Libertarians: When Might You Abandon The Non-Aggression Principle?

Dave Killion — December 11, 2012

I neglected to mention in yesterday’s post that Frederick Douglass was a conductor on the Underground Railroad. Like me, you might be startled to find that the Underground Railroad still exists. No, not here in North America… but in China

“North Korea is #22 on the 2012 Failed State Index and it’s generally regarded as the world’s most repressive state. So it’s no surprise that inhabitants wish to leave. That’s easier said than done, though, as it’s a crime to leave the country without permission — and the most common way out is via the neighboring, but unwelcoming, country of China (which rejects North Koreans as criminals and doesn’t hesitate to repatriate refugees). Those individuals who make the choice to flee North Korea travel along an underground railroad — not unlike the one that brought fugitive slaves north in pre-Civil War America. It’s a harrowing and dangerous journey, one that typically requires help from human traffickers and members of Christian relief organizations, who work clandestinely and at great risk to their own lives.”

The risks faced by those who flee is tremendous, and the choices they face are harrowing to contemplate –

“Occasionally someone gets out by going across the DMZ. There have been two examples of that this fall — both North Korean soldiers who saw a chance and took it. In one case a soldier was at his guard post and shot two superior officers and ran across to the South Korean side.”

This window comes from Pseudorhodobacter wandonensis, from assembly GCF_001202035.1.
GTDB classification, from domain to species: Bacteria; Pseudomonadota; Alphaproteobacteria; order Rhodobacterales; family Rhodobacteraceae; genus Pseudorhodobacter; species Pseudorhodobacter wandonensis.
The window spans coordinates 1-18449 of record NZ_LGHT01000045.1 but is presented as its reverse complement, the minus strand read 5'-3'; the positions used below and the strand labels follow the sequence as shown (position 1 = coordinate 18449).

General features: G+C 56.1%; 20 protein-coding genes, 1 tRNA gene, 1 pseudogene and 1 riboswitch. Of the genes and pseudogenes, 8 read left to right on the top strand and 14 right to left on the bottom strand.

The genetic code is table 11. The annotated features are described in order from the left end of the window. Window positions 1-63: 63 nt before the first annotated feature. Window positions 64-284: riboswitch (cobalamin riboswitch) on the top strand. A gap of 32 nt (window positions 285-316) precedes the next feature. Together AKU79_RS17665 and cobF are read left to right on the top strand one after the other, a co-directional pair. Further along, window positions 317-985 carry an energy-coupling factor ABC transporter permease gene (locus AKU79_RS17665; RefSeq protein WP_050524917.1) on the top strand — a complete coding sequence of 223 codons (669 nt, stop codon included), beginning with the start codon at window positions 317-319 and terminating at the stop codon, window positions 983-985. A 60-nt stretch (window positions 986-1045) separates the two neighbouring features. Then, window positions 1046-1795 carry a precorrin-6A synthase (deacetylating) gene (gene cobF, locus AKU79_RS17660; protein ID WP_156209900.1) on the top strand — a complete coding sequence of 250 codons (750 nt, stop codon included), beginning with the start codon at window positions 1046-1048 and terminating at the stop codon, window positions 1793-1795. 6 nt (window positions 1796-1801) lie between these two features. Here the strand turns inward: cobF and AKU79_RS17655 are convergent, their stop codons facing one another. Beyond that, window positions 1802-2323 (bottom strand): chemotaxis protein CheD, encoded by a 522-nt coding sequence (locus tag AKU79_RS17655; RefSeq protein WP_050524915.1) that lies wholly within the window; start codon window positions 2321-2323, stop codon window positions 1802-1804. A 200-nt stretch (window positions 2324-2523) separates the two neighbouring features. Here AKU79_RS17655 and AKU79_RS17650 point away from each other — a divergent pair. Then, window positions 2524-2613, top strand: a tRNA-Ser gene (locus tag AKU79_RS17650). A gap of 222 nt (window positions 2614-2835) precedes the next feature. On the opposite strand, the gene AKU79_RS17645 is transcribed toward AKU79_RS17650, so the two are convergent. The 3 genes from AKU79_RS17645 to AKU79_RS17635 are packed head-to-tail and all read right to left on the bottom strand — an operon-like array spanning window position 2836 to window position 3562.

Could it be that these superior officers were themselves conscripts? Or were they more like prison guards, whose murder is justified? If they were the former, their murder by the escapee is a clear violation of the non-aggression principle. Or perhaps they fell somewhere else on the continuum between victim and perpetrator. My happiness over this one man’s freedom is tempered by the thought that he might have done something terrible to achieve it, and by my unsettling certainty that under the same circumstances, I might have done the same.

Comments

Jeremy Maddock says

Good point. This, like moral questions, is fraught with shades of grey. As far as moral philosophies go, the non-aggression principle is pretty self-evident, but too many libertarians fall into the trap of believing that it will solve all problems. Sadly, many moral problems come down to the weighing of competing evils.

— December 11, 2012

Brent Decker says

Interesting stance but freedom is seldom won by non-aggression. The original American Revolution was not won by words and diplomacy. The only times I can think of where true non-aggression worked was when it was used against a modern western democracy. (India under Ghandi) Any government that does not support a constitution that has a ” Bill of Rights”, securing freedom of speech, press and religion will not be swayed by non aggresive acts.

— December 12, 2012

antony says

I take the exact opposite view from Brent. True advances in Liberty can only ever be achieved by peaceful means, violent means will always backfire. You need to win “hearts and minds”. This may take longer, but it is the only way to achieve lasting change. There are lots of examples: the fall of the Soviet Union, the civil rights movement, the ending of slavery (everywhere other than the U.S.), and the “colour revolutions” are a few that come to mind.

— December 12, 2012

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